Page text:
It is easier for people like me, who grew up as Senators fans, and for whom the Orioles were simply a pacifier (and certainly, for most of those 33 years, what a pacifier they were -- If they had been a bad team, they never would have been as easily embraced by Washingtonians, who, as we already know, love a winner). For most Nats fans, they are being asked to forsake allegiance in one team for another... but for others of us, the return of the Nats is simply a return of what was rightfully ours in the first place.

The MASN ownership arrangement really is toxic, and it is worse for the Nats, but it is bad for the Orioles, too. You can't watch a Nats game without being reminded that there's an Orioles game on another channel. It would seem to me that if cable companies are going to commit to two channels for MASN, it would make sens to have a NatsMASN and an O'sMASN. But there isn't, and one of the reasons is to make it difficult for fans to find the right game... because, as I mentioned above, most Nats fans have at least some passing interest in the O's... so if they can't find the Nats game, but they do find the O's game, they might hang around and watch that... Bet that doesn't happen in Baltimore too much...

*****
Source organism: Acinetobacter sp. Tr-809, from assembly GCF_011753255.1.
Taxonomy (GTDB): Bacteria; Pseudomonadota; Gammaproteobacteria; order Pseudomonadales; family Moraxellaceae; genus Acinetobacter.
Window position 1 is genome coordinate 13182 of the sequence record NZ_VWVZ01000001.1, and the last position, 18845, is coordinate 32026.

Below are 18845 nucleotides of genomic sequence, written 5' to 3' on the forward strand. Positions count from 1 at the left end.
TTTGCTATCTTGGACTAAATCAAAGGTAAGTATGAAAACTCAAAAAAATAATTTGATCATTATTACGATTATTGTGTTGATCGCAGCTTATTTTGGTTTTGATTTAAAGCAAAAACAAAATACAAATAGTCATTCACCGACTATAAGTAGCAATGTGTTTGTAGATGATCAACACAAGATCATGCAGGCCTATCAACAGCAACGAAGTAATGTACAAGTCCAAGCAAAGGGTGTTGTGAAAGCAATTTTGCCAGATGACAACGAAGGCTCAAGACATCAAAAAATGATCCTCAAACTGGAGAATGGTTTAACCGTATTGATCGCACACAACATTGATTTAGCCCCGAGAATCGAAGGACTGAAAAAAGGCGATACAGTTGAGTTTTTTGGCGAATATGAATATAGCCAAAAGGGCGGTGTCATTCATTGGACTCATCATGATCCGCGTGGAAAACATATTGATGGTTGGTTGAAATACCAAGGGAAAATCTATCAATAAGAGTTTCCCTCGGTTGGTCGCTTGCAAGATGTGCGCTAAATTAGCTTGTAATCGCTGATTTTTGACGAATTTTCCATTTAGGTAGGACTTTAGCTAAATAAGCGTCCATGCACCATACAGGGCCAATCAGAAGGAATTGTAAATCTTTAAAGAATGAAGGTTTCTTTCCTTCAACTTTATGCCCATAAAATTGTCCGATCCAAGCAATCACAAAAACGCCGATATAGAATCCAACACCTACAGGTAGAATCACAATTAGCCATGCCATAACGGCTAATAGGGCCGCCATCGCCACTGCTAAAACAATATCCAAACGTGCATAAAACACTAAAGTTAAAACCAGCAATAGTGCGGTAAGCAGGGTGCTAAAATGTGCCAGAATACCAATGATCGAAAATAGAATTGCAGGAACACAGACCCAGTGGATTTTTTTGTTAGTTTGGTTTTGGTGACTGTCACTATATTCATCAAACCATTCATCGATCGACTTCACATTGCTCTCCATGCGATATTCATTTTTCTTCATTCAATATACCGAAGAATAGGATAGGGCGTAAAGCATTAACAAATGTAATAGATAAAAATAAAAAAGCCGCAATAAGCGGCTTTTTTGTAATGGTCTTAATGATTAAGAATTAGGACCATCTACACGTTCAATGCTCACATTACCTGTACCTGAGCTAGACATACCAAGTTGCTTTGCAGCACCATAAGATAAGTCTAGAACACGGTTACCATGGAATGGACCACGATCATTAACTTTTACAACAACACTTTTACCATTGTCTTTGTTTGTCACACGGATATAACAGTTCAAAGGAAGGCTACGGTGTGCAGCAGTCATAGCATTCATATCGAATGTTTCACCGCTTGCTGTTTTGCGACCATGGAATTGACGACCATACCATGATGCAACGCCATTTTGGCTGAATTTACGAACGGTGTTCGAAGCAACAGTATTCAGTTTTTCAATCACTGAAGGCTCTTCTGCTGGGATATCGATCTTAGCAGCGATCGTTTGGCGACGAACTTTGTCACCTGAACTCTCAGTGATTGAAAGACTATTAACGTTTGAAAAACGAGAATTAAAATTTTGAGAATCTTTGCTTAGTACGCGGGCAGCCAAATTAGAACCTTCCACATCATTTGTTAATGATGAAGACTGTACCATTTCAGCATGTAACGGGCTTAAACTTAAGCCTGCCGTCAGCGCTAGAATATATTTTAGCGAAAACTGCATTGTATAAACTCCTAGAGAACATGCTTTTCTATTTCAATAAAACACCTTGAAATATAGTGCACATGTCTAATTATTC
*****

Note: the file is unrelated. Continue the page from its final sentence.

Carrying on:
On a positive note about this past weekend, I kinda did enjoy listening to Palmer and Button talk about pitching... it got a little esoteric at times, but they have perfectly suited personalities to irritating each other... not that it came across that way, but it was fun to listen to.

Posted by: Wigi | May 20, 2008 11:46 AM | Report abuse

i have to wonder if howard isn't better off on an AL team for his next contract. remember, he's not as young as a lot of the other guys coming up cuz he was blocked by thome for so long. he's already 28, and he's a big guy. while i don't remember hearing anything bad about his fielding, i don't remember hearing anything good. and he's a big, big guy, and i don't think he's tremendously athletic, like some big guys.

i wouldn't hate a trade for howard, but i have to wonder if he's the guy we want to spend $15-20m/year on down the line. cuz if he's not, then i don't think we should trade for him.

Posted by: 231 | May 20, 2008 11:47 AM | Report abuse

Wigi wrote:

". . . So for some, it is hard to simply hard to fully embrace the Nats AND turn their backs on the Orioles."

should read: